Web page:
Doctors / Education

Find help coping with mild depression

Somewhere between 10 and 15 million American employees suffer from mild to severe depression symptoms each year.  Depression is the most expensive health care problem that American companies deal with.  On average, an employee depression episode costs 5% to 10% more than a heart attack.  Depression causes the greatest number of missed work days among employees, and is responsible for the greatest loss in productivity.

Because depression symptoms usually begin rather mild and become progressively worse over time (unless they’re triggered by a significant emotional event such as a death in the family, in which case depression can set in almost immediately), it makes great sense to help employees start coping with mild depression as soon as symptoms become recognizable.

What are a few depression symptoms?  There are actually dozens of symptoms, and each individual (and each individual episode of depression, as well) is unique.  Here is an abbreviated list of just a few common depression signs:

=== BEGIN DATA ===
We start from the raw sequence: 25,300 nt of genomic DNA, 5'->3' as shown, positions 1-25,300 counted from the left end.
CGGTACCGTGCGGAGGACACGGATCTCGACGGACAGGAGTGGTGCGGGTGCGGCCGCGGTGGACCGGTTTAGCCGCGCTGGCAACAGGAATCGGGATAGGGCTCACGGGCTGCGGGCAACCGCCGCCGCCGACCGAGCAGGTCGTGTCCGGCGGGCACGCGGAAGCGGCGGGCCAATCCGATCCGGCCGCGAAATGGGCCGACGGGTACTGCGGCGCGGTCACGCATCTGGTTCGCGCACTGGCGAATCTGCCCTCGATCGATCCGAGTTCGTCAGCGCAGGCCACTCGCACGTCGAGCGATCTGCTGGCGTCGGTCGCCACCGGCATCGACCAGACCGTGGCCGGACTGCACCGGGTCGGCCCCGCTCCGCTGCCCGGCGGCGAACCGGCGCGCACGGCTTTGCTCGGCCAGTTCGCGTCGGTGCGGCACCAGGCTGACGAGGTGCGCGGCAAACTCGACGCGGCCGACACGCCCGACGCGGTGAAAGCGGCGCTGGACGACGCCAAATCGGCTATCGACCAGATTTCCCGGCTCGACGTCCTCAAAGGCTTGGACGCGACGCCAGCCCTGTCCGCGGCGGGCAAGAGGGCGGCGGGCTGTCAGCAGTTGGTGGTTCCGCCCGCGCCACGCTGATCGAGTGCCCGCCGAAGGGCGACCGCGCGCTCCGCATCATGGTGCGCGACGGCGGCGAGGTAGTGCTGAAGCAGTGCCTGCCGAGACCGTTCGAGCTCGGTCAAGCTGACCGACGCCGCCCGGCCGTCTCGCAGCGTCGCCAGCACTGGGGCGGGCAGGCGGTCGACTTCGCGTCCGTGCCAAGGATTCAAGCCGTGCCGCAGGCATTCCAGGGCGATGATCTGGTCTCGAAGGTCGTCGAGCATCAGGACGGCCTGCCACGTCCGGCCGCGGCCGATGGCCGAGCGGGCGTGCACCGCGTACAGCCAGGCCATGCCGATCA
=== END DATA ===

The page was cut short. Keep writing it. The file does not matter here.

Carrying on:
• Decreased work quality and/or quantity
  • Apparent changes in attendance habits or engagement
  • Appetite changes
  • Lack of interest in work or outside interests
  • Changes in ability to sleep
  • Excessive or frequent alcohol consumption
  • Frequent or prolonged sadness
  • Lethargy or apathy

If you recognize these types of symptoms in yourself or someone you know, you should take steps to mitigate the impact of mild depression, and hopefully reverse the trend before it becomes any more serious.  Here are a few tips for how to get past mild depression.

  • Avoid depression medications, if at all possible.  They are the subject of scrutiny due to lack of proven benefit.
  • Get lots of sleep.  Every cell in your body needs sleep for effective mitochondrial (energy transfer) function.
  • Avoid drinking alcohol.  Alcohol and depression go hand in hand.
  • Exercise three to five times per week.  Endorphins are a powerful  anti-depressant.
  • Get plenty of sun.  Sunlight has been shown to improve mood.
  • Eat healthy foods.  Avoid processed carbohydrates and starches such as rice, breads, and potatoes (including french fries and potato chips), and avoid sugary foods and drinks at all costs.  The insulin spikes caused by starches and sugars result in mood crashes.
  • Get professional help immediately if you suspect that you are at risk of harming yourself or someone else.

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